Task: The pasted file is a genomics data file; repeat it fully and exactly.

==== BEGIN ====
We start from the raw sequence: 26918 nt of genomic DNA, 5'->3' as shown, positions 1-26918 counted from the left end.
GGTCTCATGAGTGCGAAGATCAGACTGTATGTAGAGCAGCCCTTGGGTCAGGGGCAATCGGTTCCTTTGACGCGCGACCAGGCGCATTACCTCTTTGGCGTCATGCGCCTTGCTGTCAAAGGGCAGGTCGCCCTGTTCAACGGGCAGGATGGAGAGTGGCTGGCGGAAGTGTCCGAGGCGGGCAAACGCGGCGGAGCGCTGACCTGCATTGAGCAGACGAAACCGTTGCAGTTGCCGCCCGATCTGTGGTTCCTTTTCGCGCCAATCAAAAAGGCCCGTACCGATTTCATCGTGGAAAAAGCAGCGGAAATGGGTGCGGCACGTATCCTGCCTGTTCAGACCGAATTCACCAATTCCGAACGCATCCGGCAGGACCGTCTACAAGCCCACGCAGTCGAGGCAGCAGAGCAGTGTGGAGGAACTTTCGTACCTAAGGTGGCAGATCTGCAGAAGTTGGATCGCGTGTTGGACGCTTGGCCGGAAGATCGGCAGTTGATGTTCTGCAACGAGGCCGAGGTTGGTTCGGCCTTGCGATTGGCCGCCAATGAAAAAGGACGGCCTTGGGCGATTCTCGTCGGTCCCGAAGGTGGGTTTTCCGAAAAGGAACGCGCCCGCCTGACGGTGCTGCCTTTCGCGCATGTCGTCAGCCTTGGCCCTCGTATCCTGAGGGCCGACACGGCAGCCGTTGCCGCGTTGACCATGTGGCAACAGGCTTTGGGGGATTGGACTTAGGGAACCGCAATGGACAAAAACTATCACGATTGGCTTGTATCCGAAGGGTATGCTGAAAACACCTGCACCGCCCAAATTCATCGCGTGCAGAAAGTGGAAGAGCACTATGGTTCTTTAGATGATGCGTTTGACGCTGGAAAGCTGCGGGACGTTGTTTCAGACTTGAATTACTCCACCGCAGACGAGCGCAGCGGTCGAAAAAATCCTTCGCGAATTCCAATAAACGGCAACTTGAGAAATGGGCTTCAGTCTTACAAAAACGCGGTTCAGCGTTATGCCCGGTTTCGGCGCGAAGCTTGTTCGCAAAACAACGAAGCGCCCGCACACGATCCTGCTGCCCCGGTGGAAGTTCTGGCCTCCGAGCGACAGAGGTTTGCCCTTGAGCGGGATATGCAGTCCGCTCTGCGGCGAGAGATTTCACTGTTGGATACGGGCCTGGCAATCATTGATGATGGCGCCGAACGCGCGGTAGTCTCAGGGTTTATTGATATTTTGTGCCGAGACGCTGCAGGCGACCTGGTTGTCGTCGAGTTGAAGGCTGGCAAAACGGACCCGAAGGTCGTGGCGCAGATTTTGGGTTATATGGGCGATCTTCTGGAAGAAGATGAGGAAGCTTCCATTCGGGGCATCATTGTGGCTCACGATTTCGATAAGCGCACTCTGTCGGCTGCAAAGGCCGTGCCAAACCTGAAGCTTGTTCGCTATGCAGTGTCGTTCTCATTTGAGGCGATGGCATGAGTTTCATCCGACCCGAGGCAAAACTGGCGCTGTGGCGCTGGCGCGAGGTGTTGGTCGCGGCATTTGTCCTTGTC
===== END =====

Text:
We start from the raw sequence: 26918 nt of genomic DNA, 5'->3' as shown, positions 1-26918 counted from the left end.
GGTCTCATGAGTGCGAAGATCAGACTGTATGTAGAGCAGCCCTTGGGTCAGGGGCAATCGGTTCCTTTGACGCGCGACCAGGCGCATTACCTCTTTGGCGTCATGCGCCTTGCTGTCAAAGGGCAGGTCGCCCTGTTCAACGGGCAGGATGGAGAGTGGCTGGCGGAAGTGTCCGAGGCGGGCAAACGCGGCGGAGCGCTGACCTGCATTGAGCAGACGAAACCGTTGCAGTTGCCGCCCGATCTGTGGTTCCTTTTCGCGCCAATCAAAAAGGCCCGTACCGATTTCATCGTGGAAAAAGCAGCGGAAATGGGTGCGGCACGTATCCTGCCTGTTCAGACCGAATTCACCAATTCCGAACGCATCCGGCAGGACCGTCTACAAGCCCACGCAGTCGAGGCAGCAGAGCAGTGTGGAGGAACTTTCGTACCTAAGGTGGCAGATCTGCAGAAGTTGGATCGCGTGTTGGACGCTTGGCCGGAAGATCGGCAGTTGATGTTCTGCAACGAGGCCGAGGTTGGTTCGGCCTTGCGATTGGCCGCCAATGAAAAAGGACGGCCTTGGGCGATTCTCGTCGGTCCCGAAGGTGGGTTTTCCGAAAAGGAACGCGCCCGCCTGACGGTGCTGCCTTTCGCGCATGTCGTCAGCCTTGGCCCTCGTATCCTGAGGGCCGACACGGCAGCCGTTGCCGCGTTGACCATGTGGCAACAGGCTTTGGGGGATTGGACTTAGGGAACCGCAATGGACAAAAACTATCACGATTGGCTTGTATCCGAAGGGTATGCTGAAAACACCTGCACCGCCCAAATTCATCGCGTGCAGAAAGTGGAAGAGCACTATGGTTCTTTAGATGATGCGTTTGACGCTGGAAAGCTGCGGGACGTTGTTTCAGACTTGAATTACTCCACCGCAGACGAGCGCAGCGGTCGAAAAAATCCTTCGCGAATTCCAATAAACGGCAACTTGAGAAATGGGCTTCAGTCTTACAAAAACGCGGTTCAGCGTTATGCCCGGTTTCGGCGCGAAGCTTGTTCGCAAAACAACGAAGCGCCCGCACACGATCCTGCTGCCCCGGTGGAAGTTCTGGCCTCCGAGCGACAGAGGTTTGCCCTTGAGCGGGATATGCAGTCCGCTCTGCGGCGAGAGATTTCACTGTTGGATACGGGCCTGGCAATCATTGATGATGGCGCCGAACGCGCGGTAGTCTCAGGGTTTATTGATATTTTGTGCCGAGACGCTGCAGGCGACCTGGTTGTCGTCGAGTTGAAGGCTGGCAAAACGGACCCGAAGGTCGTGGCGCAGATTTTGGGTTATATGGGCGATCTTCTGGAAGAAGATGAGGAAGCTTCCATTCGGGGCATCATTGTGGCTCACGATTTCGATAAGCGCACTCTGTCGGCTGCAAAGGCCGTGCCAAACCTGAAGCTTGTTCGCTATGCAGTGTCGTTCTCATTTGAGGCGATGGCATGAGTTTCATCCGACCCGAGGCAAAACTGGCGCTGTGGCGCTGGCGCGAGGTGTTGGTCGCGGCATTTGTCCTTGTC